Counter-Point to anti-alcohol consumption blog post

Hello, all. It’s MrsLarijani. This is a continuation to a discussion started on Facebook. I knew it would be long-winded. So, I’m using this space.

The original blog post can be found here.

* The Bible says not to be drunk, and the line between having a drink and having too many drinks is just too

The line is not fuzzy if you know your limit. Scripture commands that we worship God with our minds. Elsewhere, self-control is a fruit of the Spirit. We can know that line. The Father commands and the Spirit leads. Drinking can be an act of worship. (Thus saith the Presbyterian. Amen.)

* I don’t want to contribute financially to an industry that capitalizes on the pain, neediness, and addiction of anyone.

This sounds godly enough, but is it true? Wine, bourbon, & beer are multi-purpose liquids. You can use them in cooking & baking. If you live in the South long enough, you know that bourbon has great medicinal value. It isn’t called “Grandpa’s cough syrup” for nothing.

I have seen many ads for bourbon and beer. I am getting to know a local winery owner and operator. I have yet to be compelled toward a drunken orgy or even have one demonstrated for me.

* Alcohol dulls sensitivity to the Holy Spirit.

No, it doesn’t. Thus saith the Lord. From the book of Matthew 11:18-19: For John came neither eating nor drinking, and they say, ‘He has a demon.’ The Son of Man came eating and drinking, and they say, ‘Look at him! A glutton and a drunkard, a friend of tax collectors and sinners!’ Yet wisdom is justified by her deeds.”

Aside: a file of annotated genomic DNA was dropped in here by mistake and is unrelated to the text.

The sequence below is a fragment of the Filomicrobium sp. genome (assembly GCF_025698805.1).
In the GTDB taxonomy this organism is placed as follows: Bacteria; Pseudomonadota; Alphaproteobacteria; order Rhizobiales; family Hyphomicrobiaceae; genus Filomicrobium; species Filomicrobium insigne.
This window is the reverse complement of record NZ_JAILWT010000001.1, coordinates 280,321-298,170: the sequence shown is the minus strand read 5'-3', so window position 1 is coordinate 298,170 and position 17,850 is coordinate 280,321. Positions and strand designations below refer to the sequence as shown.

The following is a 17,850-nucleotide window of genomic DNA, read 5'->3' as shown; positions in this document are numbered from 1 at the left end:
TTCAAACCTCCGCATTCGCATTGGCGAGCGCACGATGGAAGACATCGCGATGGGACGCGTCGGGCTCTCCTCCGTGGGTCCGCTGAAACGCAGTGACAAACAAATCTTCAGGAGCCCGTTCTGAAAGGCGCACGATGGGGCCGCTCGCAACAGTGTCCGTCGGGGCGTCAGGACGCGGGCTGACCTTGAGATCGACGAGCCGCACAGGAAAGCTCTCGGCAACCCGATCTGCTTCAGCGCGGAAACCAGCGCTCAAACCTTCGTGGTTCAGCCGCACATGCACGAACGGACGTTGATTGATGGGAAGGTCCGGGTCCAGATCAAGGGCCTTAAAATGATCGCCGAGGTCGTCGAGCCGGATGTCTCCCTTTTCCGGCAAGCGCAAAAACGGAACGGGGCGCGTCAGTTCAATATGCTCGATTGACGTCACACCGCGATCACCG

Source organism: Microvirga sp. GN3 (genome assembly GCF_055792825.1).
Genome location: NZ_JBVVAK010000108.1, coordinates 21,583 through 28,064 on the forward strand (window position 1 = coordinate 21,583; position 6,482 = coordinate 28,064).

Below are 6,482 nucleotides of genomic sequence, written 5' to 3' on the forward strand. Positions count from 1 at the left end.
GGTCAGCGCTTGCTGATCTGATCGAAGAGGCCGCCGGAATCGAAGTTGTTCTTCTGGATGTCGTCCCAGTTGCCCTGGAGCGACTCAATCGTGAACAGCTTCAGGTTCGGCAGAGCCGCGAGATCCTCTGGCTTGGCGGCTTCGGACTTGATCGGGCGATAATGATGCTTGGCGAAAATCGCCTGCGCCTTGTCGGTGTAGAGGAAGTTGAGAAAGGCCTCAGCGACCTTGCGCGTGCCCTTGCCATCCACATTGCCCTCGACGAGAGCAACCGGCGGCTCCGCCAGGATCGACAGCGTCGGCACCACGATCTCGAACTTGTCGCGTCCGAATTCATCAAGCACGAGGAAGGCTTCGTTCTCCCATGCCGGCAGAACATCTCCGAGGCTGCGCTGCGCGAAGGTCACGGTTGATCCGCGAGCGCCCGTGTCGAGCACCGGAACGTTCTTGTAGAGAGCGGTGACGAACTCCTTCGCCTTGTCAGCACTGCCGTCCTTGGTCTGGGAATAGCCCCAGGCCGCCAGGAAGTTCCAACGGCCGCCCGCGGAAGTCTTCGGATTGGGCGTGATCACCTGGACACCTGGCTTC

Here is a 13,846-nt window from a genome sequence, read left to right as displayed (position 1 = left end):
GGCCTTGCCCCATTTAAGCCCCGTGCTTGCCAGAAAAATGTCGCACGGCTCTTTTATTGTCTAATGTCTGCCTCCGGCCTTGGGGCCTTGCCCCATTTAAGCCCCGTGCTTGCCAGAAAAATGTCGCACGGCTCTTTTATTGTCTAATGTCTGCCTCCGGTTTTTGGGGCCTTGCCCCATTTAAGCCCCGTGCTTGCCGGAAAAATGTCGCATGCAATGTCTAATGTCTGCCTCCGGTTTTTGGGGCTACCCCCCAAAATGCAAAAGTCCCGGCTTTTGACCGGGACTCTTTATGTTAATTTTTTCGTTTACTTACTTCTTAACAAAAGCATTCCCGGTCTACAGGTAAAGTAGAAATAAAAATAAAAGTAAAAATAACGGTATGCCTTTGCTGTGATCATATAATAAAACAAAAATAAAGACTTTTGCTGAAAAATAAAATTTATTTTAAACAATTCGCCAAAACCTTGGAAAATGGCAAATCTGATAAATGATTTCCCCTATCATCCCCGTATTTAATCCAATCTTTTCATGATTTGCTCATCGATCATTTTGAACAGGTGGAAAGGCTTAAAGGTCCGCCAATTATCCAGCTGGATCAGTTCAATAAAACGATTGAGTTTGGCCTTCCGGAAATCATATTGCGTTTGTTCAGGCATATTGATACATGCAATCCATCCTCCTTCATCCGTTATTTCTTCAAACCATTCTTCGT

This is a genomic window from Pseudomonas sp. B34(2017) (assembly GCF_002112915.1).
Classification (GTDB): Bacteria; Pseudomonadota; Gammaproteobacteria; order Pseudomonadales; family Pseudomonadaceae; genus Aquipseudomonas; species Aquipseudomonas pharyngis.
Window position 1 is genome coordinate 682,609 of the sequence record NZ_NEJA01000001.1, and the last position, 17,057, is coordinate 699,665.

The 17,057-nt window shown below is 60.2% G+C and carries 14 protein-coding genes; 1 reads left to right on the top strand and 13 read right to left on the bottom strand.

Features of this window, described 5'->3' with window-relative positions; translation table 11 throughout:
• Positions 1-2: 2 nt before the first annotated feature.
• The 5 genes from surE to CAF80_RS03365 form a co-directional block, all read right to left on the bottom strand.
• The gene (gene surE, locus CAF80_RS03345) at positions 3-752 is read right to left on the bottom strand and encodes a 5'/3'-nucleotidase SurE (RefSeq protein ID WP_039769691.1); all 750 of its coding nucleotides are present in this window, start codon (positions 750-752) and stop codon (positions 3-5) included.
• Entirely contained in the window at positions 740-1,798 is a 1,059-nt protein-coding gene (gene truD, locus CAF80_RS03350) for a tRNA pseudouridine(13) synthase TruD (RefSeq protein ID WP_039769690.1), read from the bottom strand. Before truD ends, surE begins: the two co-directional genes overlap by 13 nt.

* I don’t want to exclude anyone or hinder relationships. 

Neither do I. This is why we allow alcohol in our lives. It is not a prominent part, but it is a part of our lives. Praise the Lord.

* I don’t want to point others, particularly my children, toward anything that could potentially become a problem for or hurt them.

Please keep them away from money, food, sex, & artillery then. If you’re not going to teach them to be responsible with it, then – yes – please keep it as far away from them as possible.

* If I chose to drink, it would be for me, to fulfill my own desires and purposes, which is where every sin issue I’ve ever had has started. I just don’t want to go there.

She must be the first woman in history to have never bought a pair of shoes because she thought they were pretty. . . Seriously?!?

Sin is about self. I have yet to ponder on any sin that doesn’t start with self.

At this point, this blogger is fully convinced that consumption of alcohol absolutely cannot ever be a Godly endeavor. I’m sure she wouldn’t say that her desires and purposes cannot ever line up with the Lord’s. She has a dichotomy. I would submit it is a false dichotomy when it comes to this issue.

* If I broke off a piece of the Loritab, Darvacet, Percacet, or Vicadin in my cabinet every time I felt the need to relax, people would say I had a problem. I struggle to see how that is any different than pouring a glass of whatever when I feel the need to chill.

I’ll concede this point. As Christians, we shouldn’t be convinced that the peace of God that passes understanding can only be found in one particular substance. That’s idolatry.

* I just don’t need it.

To quote my husband when it comes to things he enjoys “It ain’t about need!”

*I want to be set apart.

Then be set apart. Go to Christian weddings where Christian brothers are the bartender and will tell you when you need to switch to water or some other non-alcoholic beverage. Be among Christian brothers and sisters who will not consume more than two glasses of wine because they know that is plenty.

Commit yourself to not being controlled by any substance. Including food and money.

Hypocrisy, Islammunist style

Last month, the Pew Research Center surveyed nearly 40 countries worldwide on the question, “Should society accept homosexuality?”

Needless to say, the answer was “yes” in the US and Western Europe. Near the bottom of the list: Pakistan, at 2%.

But that’s not the end of the story. FAR from it.